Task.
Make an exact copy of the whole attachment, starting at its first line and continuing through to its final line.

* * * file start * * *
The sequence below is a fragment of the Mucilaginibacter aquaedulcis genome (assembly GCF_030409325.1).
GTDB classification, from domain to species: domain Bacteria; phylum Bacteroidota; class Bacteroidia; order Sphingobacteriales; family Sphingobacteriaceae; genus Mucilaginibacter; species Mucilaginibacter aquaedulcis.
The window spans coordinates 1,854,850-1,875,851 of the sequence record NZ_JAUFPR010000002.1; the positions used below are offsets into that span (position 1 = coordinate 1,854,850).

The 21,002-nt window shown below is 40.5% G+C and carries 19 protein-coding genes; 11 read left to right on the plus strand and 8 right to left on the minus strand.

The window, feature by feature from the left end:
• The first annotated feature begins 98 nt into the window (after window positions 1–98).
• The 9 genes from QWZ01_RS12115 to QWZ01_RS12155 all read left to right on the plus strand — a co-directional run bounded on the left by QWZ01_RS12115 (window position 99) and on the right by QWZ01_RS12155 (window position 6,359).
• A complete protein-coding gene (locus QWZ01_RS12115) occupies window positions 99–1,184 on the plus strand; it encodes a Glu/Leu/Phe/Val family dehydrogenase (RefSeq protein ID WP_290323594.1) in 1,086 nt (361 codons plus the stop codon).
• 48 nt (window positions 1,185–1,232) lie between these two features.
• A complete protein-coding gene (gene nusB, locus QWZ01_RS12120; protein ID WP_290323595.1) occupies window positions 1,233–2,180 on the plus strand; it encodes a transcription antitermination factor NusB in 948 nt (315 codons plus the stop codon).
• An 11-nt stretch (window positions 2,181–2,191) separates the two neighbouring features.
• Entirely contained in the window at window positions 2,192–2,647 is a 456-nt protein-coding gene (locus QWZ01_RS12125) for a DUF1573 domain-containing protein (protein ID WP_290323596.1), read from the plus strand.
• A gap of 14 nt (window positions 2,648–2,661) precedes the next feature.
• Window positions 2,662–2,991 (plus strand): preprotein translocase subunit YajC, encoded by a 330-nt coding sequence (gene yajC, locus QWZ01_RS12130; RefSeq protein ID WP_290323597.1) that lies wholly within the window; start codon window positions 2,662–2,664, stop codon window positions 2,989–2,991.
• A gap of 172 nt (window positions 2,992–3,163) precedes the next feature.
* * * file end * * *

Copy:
The sequence below is a fragment of the Mucilaginibacter aquaedulcis genome (assembly GCF_030409325.1).
GTDB classification, from domain to species: domain Bacteria; phylum Bacteroidota; class Bacteroidia; order Sphingobacteriales; family Sphingobacteriaceae; genus Mucilaginibacter; species Mucilaginibacter aquaedulcis.
The window spans coordinates 1,854,850-1,875,851 of the sequence record NZ_JAUFPR010000002.1; the positions used below are offsets into that span (position 1 = coordinate 1,854,850).

The 21,002-nt window shown below is 40.5% G+C and carries 19 protein-coding genes; 11 read left to right on the plus strand and 8 right to left on the minus strand.

The window, feature by feature from the left end:
• The first annotated feature begins 98 nt into the window (after window positions 1–98).
• The 9 genes from QWZ01_RS12115 to QWZ01_RS12155 all read left to right on the plus strand — a co-directional run bounded on the left by QWZ01_RS12115 (window position 99) and on the right by QWZ01_RS12155 (window position 6,359).
• A complete protein-coding gene (locus QWZ01_RS12115) occupies window positions 99–1,184 on the plus strand; it encodes a Glu/Leu/Phe/Val family dehydrogenase (RefSeq protein ID WP_290323594.1) in 1,086 nt (361 codons plus the stop codon).
• 48 nt (window positions 1,185–1,232) lie between these two features.
• A complete protein-coding gene (gene nusB, locus QWZ01_RS12120; protein ID WP_290323595.1) occupies window positions 1,233–2,180 on the plus strand; it encodes a transcription antitermination factor NusB in 948 nt (315 codons plus the stop codon).
• An 11-nt stretch (window positions 2,181–2,191) separates the two neighbouring features.
• Entirely contained in the window at window positions 2,192–2,647 is a 456-nt protein-coding gene (locus QWZ01_RS12125) for a DUF1573 domain-containing protein (protein ID WP_290323596.1), read from the plus strand.
• A gap of 14 nt (window positions 2,648–2,661) precedes the next feature.
• Window positions 2,662–2,991 (plus strand): preprotein translocase subunit YajC, encoded by a 330-nt coding sequence (gene yajC, locus QWZ01_RS12130; RefSeq protein ID WP_290323597.1) that lies wholly within the window; start codon window positions 2,662–2,664, stop codon window positions 2,989–2,991.
• A gap of 172 nt (window positions 2,992–3,163) precedes the next feature.